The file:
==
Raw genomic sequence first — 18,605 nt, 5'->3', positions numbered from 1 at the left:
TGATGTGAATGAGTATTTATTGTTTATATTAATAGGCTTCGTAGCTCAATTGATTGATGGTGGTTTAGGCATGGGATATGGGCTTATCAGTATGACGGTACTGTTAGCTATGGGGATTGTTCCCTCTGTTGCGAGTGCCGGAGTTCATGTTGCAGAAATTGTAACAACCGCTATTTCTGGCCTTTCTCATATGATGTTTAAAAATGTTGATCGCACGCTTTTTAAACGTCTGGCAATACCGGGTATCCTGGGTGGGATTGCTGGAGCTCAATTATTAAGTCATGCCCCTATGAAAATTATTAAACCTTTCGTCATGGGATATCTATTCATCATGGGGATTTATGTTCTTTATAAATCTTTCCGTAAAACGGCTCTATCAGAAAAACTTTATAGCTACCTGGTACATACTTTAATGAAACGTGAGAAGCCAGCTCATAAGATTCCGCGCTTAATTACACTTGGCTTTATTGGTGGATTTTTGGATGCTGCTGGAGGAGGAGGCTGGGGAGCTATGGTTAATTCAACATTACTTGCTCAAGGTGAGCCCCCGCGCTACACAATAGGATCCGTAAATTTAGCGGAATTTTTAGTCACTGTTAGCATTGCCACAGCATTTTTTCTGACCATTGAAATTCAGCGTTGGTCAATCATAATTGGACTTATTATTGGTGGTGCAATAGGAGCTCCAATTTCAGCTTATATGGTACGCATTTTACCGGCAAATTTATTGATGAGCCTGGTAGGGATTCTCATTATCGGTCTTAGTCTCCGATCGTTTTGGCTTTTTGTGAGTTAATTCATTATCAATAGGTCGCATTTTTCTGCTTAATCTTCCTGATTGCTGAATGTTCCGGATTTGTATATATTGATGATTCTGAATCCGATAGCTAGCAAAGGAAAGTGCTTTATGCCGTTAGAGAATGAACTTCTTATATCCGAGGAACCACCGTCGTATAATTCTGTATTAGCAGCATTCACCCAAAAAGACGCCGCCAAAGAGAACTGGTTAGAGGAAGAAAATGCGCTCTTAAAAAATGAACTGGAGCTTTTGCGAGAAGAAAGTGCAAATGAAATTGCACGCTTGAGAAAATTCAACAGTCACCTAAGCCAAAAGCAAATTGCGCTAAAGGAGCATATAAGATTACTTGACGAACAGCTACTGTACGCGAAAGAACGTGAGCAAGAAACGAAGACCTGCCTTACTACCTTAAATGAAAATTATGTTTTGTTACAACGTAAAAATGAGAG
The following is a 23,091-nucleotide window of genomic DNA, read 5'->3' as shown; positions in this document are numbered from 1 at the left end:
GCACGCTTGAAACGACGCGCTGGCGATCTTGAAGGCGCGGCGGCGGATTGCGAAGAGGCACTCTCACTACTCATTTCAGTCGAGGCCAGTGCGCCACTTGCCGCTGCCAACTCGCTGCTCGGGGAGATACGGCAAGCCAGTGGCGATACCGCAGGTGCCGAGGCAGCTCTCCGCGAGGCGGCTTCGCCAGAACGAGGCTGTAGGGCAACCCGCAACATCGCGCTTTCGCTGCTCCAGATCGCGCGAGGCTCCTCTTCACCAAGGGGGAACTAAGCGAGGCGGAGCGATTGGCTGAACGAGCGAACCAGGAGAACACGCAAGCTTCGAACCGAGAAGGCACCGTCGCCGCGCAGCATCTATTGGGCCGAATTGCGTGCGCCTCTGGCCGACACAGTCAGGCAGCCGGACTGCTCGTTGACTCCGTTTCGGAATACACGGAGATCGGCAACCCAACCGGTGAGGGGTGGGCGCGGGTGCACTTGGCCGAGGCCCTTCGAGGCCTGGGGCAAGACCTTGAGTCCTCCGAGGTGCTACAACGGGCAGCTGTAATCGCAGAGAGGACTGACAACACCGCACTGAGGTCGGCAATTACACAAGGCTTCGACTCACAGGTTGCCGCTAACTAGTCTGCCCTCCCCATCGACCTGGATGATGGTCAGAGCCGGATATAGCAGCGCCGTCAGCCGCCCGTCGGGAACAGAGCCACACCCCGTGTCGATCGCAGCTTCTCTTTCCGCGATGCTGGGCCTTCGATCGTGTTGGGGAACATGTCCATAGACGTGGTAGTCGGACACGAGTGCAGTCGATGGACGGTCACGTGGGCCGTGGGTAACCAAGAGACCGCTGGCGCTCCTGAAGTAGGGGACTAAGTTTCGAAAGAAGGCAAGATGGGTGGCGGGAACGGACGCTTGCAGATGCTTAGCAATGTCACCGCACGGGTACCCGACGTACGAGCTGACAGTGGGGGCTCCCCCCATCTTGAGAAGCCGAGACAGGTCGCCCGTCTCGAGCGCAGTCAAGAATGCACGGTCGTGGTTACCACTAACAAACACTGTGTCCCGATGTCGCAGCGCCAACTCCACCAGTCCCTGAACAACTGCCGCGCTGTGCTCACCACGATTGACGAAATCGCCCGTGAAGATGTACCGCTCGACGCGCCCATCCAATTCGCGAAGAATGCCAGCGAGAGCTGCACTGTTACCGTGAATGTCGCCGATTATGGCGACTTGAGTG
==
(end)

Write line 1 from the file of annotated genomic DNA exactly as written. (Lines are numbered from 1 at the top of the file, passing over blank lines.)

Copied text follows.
Raw genomic sequence first — 18,605 nt, 5'->3', positions numbered from 1 at the left: